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Movie Review: Union Leader

Banner: Dimlight Pictures

Producers: Sanjay Patel, Haresh Patel

Director: Sanjay Patel

Cast: Rahul Bhat, Tillotama Shome, Tirth Sharma, Vivek Ghamande, Haresh Dagiya, Mehul Buch

Writer: Sanjay Patel

Music: Darren Fung

It’s been quite a while since we’ve seen a strong underdog story do well in Bollywood. These are times when filmmakers are experimenting with new subjects and a noir style of filmmaking, but a good story of the good guy versus the world has lost its charm. Trying to bring some of it back is director Sanjay Patel’s Union Leader.

The film’s simple storyline revolves around Jay Gohil, an honest-to-a-fault guy, who works in a chemical plant in Gujarat with several of his friends whom he considers family. Jay’s life has many obstacles, thanks to the financial state of his household. Both he and his wife are trying very hard to make ends meet while making sure their son gets the right kind of education to fulfill their dreams of him becoming a doctor.

On the work front, Jay sees his friends fall sick and lose their lives due to fatal health diseases from the shoddy equipment at the chemical plant. Tired of their corrupt union leader, the workers form a new union and appoint Jay as their head. Trying to do the right thing for his co-workers, Jay unwittingly gets into a lot of trouble. How he overcomes these obstacles with the help of some wisdom from his son, while dealing with his own health issues, forms the crux of the story.

Written by Patel himself, the film looks like a winner on paper and the execution matches it for the most part. While the movie takes you back to the ’80s with its relatable drama – the perfect hero and his heroism – it blends nicely with the realistic surroundings they have created by bringing grassroot-level problems to the big screen. By not holding on to that realism and giving in to Bollywood-style dramatics, the film loses its substance towards the end.

Not only the climax but also the conflicts that arise, before the story reaches that point, become predictable. There are times when the scenes are long-drawn. In a slow and steadily paced movie such as this, making a scene longer than it needs to be is always a disadvantage.

Another disadvantage is the regressive plot of the young, teenage boy being constantly burdened by the dream his father has for him. He is forced and emotionally blackmailed into becoming a doctor because his father wants him to be one. While the story explains that the pressure stems from love for the child, to stress on it the way it is shown in the movie is a clear example of execution gone wrong.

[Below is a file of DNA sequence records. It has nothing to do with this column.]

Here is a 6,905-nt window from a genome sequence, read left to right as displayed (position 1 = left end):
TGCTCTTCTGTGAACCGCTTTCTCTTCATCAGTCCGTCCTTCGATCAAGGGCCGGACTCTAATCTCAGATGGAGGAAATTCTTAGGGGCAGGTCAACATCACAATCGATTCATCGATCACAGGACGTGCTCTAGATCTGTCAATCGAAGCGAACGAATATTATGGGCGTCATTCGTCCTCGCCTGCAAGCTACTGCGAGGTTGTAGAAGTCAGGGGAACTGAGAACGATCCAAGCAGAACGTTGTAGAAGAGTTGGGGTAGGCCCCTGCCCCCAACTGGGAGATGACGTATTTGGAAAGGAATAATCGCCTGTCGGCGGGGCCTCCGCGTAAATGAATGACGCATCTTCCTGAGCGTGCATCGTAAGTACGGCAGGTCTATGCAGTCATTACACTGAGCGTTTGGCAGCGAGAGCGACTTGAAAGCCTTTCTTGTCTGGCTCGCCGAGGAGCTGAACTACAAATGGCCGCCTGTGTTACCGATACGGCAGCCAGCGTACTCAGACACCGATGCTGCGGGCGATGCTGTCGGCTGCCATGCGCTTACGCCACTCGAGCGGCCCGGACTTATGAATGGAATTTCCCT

Surrounding himself with strong performers is a smart decision on the director’s part. He is able to personify the emotions that he wants the audience to feel through strong actors, some of whom are just the right pick for their parts. He thus succeeds in getting the audience to connect with the misery of a lower middle class person whose lives depend on daily wages. Another strong factor is the subtle but strong relationship between the protagonists, which is maintained throughout the film.

However, unlike the plot of an underdog becoming a change-maker, it will be difficult for Union Leader to do the same. Although the story is quite relatable to the masses, the audience for a movie like this is very niche.

Patel has made sure that unnecessary songs and other distractions don’t take away from the seriousness of the film. The cinematography is also a plus as it captures the intended environment quite aptly. All in all, Union Leader is a strong effort from Sanjay Patel and while it has received accolades at various international film festivals, it will be difficult for the director to find the right kind of audience at home.

Performance-wise, Rahul Bhat plays the good Samaritan quite well, showing the despair of doing the right thing quite well on screen. Leading lady Tillotama Shome fits perfectly into the character of the wife. Tirth Sharma as Harsh is decent. Among the supporting case, Vivek Ghamande performs well and so does Haresh Dagiya. Mehul Buch is also strong in his role as the antagonist.

Verdict: A decent watch but it won’t survive for long at the ticket counter.

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